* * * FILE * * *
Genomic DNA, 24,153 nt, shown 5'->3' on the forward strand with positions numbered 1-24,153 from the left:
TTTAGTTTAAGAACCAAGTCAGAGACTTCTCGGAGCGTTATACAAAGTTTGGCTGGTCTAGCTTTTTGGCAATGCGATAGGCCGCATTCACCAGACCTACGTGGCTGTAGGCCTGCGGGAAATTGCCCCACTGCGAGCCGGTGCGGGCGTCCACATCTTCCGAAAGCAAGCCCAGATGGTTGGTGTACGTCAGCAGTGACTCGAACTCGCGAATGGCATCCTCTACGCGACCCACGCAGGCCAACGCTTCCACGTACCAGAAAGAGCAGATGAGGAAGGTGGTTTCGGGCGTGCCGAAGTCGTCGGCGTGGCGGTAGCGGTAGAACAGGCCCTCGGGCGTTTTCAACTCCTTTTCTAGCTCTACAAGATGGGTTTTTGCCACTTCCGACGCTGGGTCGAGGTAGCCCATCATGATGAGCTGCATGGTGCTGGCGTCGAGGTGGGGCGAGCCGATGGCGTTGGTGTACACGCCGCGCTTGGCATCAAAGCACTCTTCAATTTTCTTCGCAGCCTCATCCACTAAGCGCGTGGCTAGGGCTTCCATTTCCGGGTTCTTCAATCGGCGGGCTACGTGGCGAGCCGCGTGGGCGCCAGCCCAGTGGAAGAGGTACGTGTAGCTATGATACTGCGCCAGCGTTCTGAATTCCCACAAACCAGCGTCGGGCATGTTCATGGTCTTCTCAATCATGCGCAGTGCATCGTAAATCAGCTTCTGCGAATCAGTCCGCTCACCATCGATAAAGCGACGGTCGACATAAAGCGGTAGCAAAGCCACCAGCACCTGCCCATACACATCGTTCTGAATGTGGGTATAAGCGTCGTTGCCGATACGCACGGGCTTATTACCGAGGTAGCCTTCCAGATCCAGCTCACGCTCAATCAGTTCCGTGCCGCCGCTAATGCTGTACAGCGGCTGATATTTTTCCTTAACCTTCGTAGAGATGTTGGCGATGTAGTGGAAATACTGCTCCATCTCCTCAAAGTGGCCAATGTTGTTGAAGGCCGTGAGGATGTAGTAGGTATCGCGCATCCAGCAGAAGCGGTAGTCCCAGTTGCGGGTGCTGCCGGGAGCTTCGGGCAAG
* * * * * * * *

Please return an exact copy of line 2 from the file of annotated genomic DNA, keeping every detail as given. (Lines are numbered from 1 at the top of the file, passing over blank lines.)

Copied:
TTTAGTTTAAGAACCAAGTCAGAGACTTCTCGGAGCGTTATACAAAGTTTGGCTGGTCTAGCTTTTTGGCAATGCGATAGGCCGCATTCACCAGACCTACGTGGCTGTAGGCCTGCGGGAAATTGCCCCACTGCGAGCCGGTGCGGGCGTCCACATCTTCCGAAAGCAAGCCCAGATGGTTGGTGTACGTCAGCAGTGACTCGAACTCGCGAATGGCATCCTCTACGCGACCCACGCAGGCCAACGCTTCCACGTACCAGAAAGAGCAGATGAGGAAGGTGGTTTCGGGCGTGCCGAAGTCGTCGGCGTGGCGGTAGCGGTAGAACAGGCCCTCGGGCGTTTTCAACTCCTTTTCTAGCTCTACAAGATGGGTTTTTGCCACTTCCGACGCTGGGTCGAGGTAGCCCATCATGATGAGCTGCATGGTGCTGGCGTCGAGGTGGGGCGAGCCGATGGCGTTGGTGTACACGCCGCGCTTGGCATCAAAGCACTCTTCAATTTTCTTCGCAGCCTCATCCACTAAGCGCGTGGCTAGGGCTTCCATTTCCGGGTTCTTCAATCGGCGGGCTACGTGGCGAGCCGCGTGGGCGCCAGCCCAGTGGAAGAGGTACGTGTAGCTATGATACTGCGCCAGCGTTCTGAATTCCCACAAACCAGCGTCGGGCATGTTCATGGTCTTCTCAATCATGCGCAGTGCATCGTAAATCAGCTTCTGCGAATCAGTCCGCTCACCATCGATAAAGCGACGGTCGACATAAAGCGGTAGCAAAGCCACCAGCACCTGCCCATACACATCGTTCTGAATGTGGGTATAAGCGTCGTTGCCGATACGCACGGGCTTATTACCGAGGTAGCCTTCCAGATCCAGCTCACGCTCAATCAGTTCCGTGCCGCCGCTAATGCTGTACAGCGGCTGATATTTTTCCTTAACCTTCGTAGAGATGTTGGCGATGTAGTGGAAATACTGCTCCATCTCCTCAAAGTGGCCAATGTTGTTGAAGGCCGTGAGGATGTAGTAGGTATCGCGCATCCAGCAGAAGCGGTAGTCCCAGTTGCGGGTGCTGCCGGGAGCTTCGGGCAAG